CPA Comms Officer on 19 January, 2024

CPA Challenges the Anti-Terrorism Bill (SC/SD 04/2024)

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The Centre for Policy Alternatives (CPA) and its Executive Director, Dr. Paikiasothy Saravanamuttu, filed a Petition in the Supreme Court on the 18th of January 2024 challenging the Constitutionality of the Bill titled “Anti-Terrorism”. The Bill was published in the Gazette on the 15th of September 2023 but was only tabled in the Parliament [the first reading of the Bill] on the 10th of January 2024. CPA has extensively commented on this Bill, and its previous versions raising numerous concerns relating to this draconian piece of legislation. 

CPA has raised concerns over the vague definitions in the Bill which may be a tool for abuse. Further, the continued use of long executive detention and the further strengthening of the already powerful Executive, particularly by giving the President powers to make curfew orders, proscription orders and prohibition orders are seen as critical issues. 

CPA argues that the proposed Anti-Terrorism Bill must be looked at through the lens of the legacy of the Prevention of Terrorism Act (PTA), which has been a source of terror over the past decades. Considering the abuse that minorities, journalists, and dissenters have faced under the PTA, any new counter-terror law must contain sufficient checks and balances, to prevent similar abuses from taking place in the future. Further, to be genuine in its efforts, any counter-terror law must be designed with the aim of addressing the root causes of terrorism, rather than empowering authorities to suppress a segment of the population.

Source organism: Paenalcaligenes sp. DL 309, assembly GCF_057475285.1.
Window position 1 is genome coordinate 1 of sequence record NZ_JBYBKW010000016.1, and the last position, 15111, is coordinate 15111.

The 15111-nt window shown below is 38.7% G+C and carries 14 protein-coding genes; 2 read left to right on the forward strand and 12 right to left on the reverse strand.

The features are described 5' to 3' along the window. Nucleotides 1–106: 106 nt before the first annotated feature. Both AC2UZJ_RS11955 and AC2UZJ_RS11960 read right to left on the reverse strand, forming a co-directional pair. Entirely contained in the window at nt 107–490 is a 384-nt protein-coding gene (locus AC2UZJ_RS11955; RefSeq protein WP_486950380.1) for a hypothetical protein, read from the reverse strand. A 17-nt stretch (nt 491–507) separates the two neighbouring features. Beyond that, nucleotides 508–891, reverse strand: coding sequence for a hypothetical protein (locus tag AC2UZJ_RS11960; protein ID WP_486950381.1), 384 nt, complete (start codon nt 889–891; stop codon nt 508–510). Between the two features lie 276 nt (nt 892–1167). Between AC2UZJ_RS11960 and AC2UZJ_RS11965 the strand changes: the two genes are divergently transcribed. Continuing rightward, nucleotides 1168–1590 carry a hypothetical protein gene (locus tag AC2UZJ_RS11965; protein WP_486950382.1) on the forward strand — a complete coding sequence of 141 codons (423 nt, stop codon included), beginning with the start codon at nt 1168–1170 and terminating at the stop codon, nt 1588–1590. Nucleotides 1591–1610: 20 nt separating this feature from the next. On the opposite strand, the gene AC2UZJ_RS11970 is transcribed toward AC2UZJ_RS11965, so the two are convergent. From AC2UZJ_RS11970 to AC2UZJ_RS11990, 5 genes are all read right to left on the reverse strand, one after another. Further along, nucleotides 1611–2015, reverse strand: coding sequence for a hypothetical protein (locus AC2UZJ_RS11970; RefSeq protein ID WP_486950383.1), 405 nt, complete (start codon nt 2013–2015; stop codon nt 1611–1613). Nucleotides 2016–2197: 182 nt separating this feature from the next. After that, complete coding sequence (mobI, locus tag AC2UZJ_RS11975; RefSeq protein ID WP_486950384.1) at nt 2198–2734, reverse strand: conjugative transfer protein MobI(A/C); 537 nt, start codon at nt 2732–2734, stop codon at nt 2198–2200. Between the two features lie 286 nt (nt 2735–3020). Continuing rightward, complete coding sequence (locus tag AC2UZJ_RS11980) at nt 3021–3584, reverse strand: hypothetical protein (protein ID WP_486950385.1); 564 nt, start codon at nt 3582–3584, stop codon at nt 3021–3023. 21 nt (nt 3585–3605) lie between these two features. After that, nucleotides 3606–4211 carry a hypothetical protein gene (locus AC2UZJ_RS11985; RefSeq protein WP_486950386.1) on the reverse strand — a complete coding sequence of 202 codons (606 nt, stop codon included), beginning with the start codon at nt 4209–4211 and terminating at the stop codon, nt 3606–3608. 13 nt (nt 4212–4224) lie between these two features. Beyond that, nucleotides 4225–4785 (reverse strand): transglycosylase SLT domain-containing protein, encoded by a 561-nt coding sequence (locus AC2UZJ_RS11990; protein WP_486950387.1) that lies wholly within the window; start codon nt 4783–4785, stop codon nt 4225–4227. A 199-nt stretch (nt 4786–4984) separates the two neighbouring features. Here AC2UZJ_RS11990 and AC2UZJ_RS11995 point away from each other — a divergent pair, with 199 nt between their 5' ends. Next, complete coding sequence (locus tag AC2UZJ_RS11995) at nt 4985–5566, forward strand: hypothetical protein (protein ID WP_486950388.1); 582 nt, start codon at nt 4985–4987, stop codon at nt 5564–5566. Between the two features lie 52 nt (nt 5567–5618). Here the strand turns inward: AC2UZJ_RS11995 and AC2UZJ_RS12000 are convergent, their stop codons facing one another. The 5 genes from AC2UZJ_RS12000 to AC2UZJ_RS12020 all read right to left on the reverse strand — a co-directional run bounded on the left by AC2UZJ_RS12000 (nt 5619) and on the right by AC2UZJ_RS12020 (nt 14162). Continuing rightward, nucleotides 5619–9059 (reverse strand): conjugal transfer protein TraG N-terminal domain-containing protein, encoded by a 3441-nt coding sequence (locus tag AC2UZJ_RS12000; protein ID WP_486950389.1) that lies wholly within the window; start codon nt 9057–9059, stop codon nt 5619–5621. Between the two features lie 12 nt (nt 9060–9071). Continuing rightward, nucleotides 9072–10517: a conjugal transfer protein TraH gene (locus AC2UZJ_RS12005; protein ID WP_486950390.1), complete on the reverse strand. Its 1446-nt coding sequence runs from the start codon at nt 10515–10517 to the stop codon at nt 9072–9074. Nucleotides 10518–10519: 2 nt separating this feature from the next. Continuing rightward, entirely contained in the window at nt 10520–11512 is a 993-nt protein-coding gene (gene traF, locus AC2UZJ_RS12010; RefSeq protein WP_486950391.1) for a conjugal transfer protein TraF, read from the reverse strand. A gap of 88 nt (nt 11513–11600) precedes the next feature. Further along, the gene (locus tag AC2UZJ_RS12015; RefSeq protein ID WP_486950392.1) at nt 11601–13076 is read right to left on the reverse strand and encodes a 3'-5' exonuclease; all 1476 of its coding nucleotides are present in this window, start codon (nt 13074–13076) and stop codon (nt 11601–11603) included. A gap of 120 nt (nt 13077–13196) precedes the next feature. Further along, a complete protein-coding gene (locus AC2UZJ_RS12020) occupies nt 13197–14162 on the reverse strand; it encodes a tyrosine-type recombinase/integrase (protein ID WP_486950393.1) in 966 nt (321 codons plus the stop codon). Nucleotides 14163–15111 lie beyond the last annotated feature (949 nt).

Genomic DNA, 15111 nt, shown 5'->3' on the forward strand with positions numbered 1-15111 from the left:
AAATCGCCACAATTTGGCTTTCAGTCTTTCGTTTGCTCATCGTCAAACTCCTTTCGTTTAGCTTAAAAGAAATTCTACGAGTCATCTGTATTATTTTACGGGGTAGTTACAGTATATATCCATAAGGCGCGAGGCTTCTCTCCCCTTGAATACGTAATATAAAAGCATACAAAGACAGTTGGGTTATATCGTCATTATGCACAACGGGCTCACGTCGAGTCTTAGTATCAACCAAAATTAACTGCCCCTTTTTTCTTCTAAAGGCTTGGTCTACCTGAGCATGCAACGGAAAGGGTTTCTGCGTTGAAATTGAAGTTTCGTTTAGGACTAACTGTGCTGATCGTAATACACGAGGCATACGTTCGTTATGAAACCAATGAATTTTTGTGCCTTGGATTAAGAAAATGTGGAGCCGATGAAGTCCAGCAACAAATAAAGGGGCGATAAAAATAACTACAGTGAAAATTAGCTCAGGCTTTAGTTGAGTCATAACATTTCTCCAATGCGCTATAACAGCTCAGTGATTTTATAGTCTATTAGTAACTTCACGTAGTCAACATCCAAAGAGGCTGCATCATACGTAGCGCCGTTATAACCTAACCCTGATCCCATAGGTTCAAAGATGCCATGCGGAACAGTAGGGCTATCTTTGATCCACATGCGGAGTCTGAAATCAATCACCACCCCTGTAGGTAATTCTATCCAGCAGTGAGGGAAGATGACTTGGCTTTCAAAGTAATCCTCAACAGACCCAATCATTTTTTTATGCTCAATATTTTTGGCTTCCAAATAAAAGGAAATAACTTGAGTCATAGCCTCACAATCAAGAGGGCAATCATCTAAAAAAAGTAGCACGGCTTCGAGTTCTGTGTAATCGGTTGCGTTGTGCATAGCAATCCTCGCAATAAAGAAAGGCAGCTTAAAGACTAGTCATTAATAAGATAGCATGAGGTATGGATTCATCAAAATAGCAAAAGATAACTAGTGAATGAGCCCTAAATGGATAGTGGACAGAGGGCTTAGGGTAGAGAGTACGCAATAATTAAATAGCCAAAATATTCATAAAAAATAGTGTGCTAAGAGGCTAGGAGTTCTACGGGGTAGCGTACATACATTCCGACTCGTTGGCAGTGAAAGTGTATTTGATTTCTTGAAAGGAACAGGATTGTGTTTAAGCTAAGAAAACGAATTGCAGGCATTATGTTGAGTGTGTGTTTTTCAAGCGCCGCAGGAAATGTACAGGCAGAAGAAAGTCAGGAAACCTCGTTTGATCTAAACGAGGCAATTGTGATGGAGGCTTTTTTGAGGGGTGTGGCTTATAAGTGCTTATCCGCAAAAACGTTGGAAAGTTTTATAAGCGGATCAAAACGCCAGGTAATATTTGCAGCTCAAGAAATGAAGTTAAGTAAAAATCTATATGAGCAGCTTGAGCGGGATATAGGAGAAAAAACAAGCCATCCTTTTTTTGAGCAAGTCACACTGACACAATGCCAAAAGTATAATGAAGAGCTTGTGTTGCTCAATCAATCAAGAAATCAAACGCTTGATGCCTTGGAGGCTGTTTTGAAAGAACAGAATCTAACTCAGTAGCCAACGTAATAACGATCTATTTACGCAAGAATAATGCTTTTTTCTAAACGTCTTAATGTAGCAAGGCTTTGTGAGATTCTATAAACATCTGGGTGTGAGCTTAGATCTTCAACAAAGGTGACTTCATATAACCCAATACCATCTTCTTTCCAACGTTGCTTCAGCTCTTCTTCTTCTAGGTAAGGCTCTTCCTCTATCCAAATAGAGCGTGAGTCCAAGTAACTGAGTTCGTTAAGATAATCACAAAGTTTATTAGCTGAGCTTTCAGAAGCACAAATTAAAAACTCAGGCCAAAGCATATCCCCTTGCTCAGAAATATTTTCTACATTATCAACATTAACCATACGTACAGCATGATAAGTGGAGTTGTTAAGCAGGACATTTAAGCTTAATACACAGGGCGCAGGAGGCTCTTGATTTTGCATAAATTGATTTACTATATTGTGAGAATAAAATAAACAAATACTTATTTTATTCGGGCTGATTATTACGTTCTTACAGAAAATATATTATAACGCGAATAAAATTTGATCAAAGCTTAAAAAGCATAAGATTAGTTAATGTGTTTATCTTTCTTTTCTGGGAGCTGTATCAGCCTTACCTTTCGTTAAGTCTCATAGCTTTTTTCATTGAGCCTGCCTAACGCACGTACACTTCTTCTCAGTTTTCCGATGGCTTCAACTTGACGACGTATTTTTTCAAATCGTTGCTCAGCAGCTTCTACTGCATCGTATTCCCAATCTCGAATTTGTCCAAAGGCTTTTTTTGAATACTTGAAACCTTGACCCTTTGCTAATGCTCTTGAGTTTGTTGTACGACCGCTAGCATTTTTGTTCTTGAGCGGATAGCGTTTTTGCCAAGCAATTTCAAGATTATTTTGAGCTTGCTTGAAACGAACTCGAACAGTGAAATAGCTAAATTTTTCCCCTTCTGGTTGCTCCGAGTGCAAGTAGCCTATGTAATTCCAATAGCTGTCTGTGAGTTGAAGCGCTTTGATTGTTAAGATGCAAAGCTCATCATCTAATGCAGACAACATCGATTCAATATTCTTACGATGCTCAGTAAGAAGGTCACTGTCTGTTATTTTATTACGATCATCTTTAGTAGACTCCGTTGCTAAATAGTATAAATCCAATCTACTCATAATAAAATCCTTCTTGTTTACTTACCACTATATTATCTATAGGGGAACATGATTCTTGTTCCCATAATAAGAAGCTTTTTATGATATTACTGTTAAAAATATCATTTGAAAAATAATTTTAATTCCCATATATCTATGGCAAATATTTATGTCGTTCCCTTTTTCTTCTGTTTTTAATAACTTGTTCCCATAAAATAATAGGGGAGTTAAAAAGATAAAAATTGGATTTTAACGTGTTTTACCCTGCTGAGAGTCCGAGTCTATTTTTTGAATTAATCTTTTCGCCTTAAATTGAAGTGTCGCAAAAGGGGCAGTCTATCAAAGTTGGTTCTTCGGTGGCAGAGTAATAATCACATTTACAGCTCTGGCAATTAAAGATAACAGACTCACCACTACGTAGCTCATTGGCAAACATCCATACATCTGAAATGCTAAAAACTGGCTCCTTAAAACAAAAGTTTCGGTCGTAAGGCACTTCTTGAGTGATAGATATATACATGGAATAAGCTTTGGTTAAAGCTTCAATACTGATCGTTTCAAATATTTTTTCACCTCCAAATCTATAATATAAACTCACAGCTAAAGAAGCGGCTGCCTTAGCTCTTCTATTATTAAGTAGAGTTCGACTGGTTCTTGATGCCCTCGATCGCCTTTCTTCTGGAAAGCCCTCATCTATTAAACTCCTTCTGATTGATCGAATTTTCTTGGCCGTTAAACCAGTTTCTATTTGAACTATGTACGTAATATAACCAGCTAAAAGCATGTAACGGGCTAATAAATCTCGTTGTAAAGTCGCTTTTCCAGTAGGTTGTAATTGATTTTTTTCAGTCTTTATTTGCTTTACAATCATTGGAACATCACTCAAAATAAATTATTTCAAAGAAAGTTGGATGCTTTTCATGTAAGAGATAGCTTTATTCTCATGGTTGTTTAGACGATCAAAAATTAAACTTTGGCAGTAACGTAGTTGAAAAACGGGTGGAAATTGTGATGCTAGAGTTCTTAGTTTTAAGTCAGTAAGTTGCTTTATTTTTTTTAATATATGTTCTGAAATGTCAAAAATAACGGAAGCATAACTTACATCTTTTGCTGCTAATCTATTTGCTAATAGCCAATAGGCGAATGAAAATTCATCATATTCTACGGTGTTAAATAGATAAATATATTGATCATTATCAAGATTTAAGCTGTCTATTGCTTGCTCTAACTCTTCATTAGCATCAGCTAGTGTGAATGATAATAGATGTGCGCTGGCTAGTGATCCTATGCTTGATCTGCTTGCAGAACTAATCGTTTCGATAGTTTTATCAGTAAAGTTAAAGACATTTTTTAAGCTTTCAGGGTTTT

CPA argues that the clauses of the Bill violate Articles 3, 4, 11, 12(1) and 13(2), 13(4), 13(5) and 14(1)(a) –(i) of the Constitution, and therefore cannot be enacted into law, except if approved by People at a Referendum in addition to a two-thirds vote of the whole number of the Members of Parliament in favour as required by Article 83(a) of the Constitution.

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